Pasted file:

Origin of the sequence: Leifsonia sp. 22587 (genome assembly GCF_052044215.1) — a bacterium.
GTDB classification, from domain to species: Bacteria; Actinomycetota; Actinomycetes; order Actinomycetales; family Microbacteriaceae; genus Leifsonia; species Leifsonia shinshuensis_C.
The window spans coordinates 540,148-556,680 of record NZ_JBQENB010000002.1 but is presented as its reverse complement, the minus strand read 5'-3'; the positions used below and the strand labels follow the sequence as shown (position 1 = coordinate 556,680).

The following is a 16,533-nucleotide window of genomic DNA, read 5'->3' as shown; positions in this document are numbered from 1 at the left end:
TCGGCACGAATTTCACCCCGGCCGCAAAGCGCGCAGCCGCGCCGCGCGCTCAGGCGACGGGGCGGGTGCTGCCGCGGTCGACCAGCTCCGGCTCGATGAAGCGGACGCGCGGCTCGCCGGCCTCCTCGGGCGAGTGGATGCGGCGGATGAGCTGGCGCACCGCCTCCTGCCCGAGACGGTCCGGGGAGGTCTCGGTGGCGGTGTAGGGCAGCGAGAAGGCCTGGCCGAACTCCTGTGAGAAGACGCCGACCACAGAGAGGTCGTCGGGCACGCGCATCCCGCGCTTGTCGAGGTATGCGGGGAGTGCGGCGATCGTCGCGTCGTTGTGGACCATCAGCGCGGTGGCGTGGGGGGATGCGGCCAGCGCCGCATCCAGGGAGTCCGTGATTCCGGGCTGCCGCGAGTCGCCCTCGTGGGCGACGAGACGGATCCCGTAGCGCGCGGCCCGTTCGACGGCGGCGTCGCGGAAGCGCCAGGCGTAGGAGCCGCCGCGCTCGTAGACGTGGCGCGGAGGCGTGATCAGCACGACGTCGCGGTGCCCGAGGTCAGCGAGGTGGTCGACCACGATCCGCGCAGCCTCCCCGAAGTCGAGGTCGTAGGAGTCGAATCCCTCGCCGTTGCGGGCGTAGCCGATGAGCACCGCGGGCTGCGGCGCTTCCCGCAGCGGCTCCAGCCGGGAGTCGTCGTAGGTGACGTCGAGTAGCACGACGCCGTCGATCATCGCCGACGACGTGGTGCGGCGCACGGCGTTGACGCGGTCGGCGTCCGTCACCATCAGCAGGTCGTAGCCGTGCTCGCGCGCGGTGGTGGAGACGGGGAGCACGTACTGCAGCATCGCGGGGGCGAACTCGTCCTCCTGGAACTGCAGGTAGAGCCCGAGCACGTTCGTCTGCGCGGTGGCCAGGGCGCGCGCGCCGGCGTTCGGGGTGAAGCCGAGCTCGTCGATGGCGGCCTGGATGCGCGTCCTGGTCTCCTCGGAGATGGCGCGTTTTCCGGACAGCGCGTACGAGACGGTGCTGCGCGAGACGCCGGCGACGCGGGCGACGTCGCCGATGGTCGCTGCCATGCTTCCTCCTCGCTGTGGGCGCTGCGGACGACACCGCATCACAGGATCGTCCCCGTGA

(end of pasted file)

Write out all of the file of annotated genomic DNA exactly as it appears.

Origin of the sequence: Leifsonia sp. 22587 (genome assembly GCF_052044215.1) — a bacterium.
GTDB classification, from domain to species: Bacteria; Actinomycetota; Actinomycetes; order Actinomycetales; family Microbacteriaceae; genus Leifsonia; species Leifsonia shinshuensis_C.
The window spans coordinates 540,148-556,680 of record NZ_JBQENB010000002.1 but is presented as its reverse complement, the minus strand read 5'-3'; the positions used below and the strand labels follow the sequence as shown (position 1 = coordinate 556,680).

The following is a 16,533-nucleotide window of genomic DNA, read 5'->3' as shown; positions in this document are numbered from 1 at the left end:
TCGGCACGAATTTCACCCCGGCCGCAAAGCGCGCAGCCGCGCCGCGCGCTCAGGCGACGGGGCGGGTGCTGCCGCGGTCGACCAGCTCCGGCTCGATGAAGCGGACGCGCGGCTCGCCGGCCTCCTCGGGCGAGTGGATGCGGCGGATGAGCTGGCGCACCGCCTCCTGCCCGAGACGGTCCGGGGAGGTCTCGGTGGCGGTGTAGGGCAGCGAGAAGGCCTGGCCGAACTCCTGTGAGAAGACGCCGACCACAGAGAGGTCGTCGGGCACGCGCATCCCGCGCTTGTCGAGGTATGCGGGGAGTGCGGCGATCGTCGCGTCGTTGTGGACCATCAGCGCGGTGGCGTGGGGGGATGCGGCCAGCGCCGCATCCAGGGAGTCCGTGATTCCGGGCTGCCGCGAGTCGCCCTCGTGGGCGACGAGACGGATCCCGTAGCGCGCGGCCCGTTCGACGGCGGCGTCGCGGAAGCGCCAGGCGTAGGAGCCGCCGCGCTCGTAGACGTGGCGCGGAGGCGTGATCAGCACGACGTCGCGGTGCCCGAGGTCAGCGAGGTGGTCGACCACGATCCGCGCAGCCTCCCCGAAGTCGAGGTCGTAGGAGTCGAATCCCTCGCCGTTGCGGGCGTAGCCGATGAGCACCGCGGGCTGCGGCGCTTCCCGCAGCGGCTCCAGCCGGGAGTCGTCGTAGGTGACGTCGAGTAGCACGACGCCGTCGATCATCGCCGACGACGTGGTGCGGCGCACGGCGTTGACGCGGTCGGCGTCCGTCACCATCAGCAGGTCGTAGCCGTGCTCGCGCGCGGTGGTGGAGACGGGGAGCACGTACTGCAGCATCGCGGGGGCGAACTCGTCCTCCTGGAACTGCAGGTAGAGCCCGAGCACGTTCGTCTGCGCGGTGGCCAGGGCGCGCGCGCCGGCGTTCGGGGTGAAGCCGAGCTCGTCGATGGCGGCCTGGATGCGCGTCCTGGTCTCCTCGGAGATGGCGCGTTTTCCGGACAGCGCGTACGAGACGGTGCTGCGCGAGACGCCGGCGACGCGGGCGACGTCGCCGATGGTCGCTGCCATGCTTCCTCCTCGCTGTGGGCGCTGCGGACGACACCGCATCACAGGATCGTCCCCGTGA